The jī of wēijī, in fact, means something like "incipient moment; crucial point (when something begins or changes)." Thus, a wēijī is indeed a genuine crisis, a dangerous moment, a time when things start to go awry. A wēijī indicates a perilous situation when one should be especially wary. It is not a juncture when one goes looking for advantages and benefits.The word for opportunity, is actually jīhuì. Huh.
Aside from the notion of "incipient moment" or "crucial point" discussed above, the graph for jī by itself indicates "quick-witted(ness); resourceful(ness)" and "machine; device."
Let's hope no one's been taking unnecessary risks based on the justification that the Chinese language told them to. I'm talking to you, JFK, Al Gore, and Condoleezza Rice.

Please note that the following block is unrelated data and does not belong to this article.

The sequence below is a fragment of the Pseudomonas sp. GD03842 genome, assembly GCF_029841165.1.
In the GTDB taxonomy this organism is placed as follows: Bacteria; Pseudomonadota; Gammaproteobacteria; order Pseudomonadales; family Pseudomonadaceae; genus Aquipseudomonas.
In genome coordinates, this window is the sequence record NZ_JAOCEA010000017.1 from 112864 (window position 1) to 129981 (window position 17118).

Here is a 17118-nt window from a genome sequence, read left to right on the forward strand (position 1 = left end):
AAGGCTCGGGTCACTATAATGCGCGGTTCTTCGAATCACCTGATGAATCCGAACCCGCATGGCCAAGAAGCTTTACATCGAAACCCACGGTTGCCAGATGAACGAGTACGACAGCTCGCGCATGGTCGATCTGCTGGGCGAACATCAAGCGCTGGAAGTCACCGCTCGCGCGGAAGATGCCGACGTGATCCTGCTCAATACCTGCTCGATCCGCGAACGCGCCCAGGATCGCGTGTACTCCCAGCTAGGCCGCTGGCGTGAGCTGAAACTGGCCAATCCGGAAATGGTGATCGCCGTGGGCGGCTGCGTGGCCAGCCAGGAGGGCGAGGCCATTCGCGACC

Even if it were true that jī meant opportunity, I've got to categorize this as some variation on the equivocation fallacy or etymological fallacy. The equivocation fallacy is when you switch around different definitions of a single word. The etymological fallacy is when you assume that a word or expression's historical meaning must be similar to its current meaning.
Just because some particular language gives a word two definitions doesn't mean that those definitions are the same. Similarly, the fact that some particular language joins two words to make a new one doesn't necessarily signify anything. Someone at Language Log compared such reasoning to trying to analyze "butterfly" in terms of its constituent parts, "butter" and "fly". Next, try "hangover" or "checkmate", see if that gets you anywhere.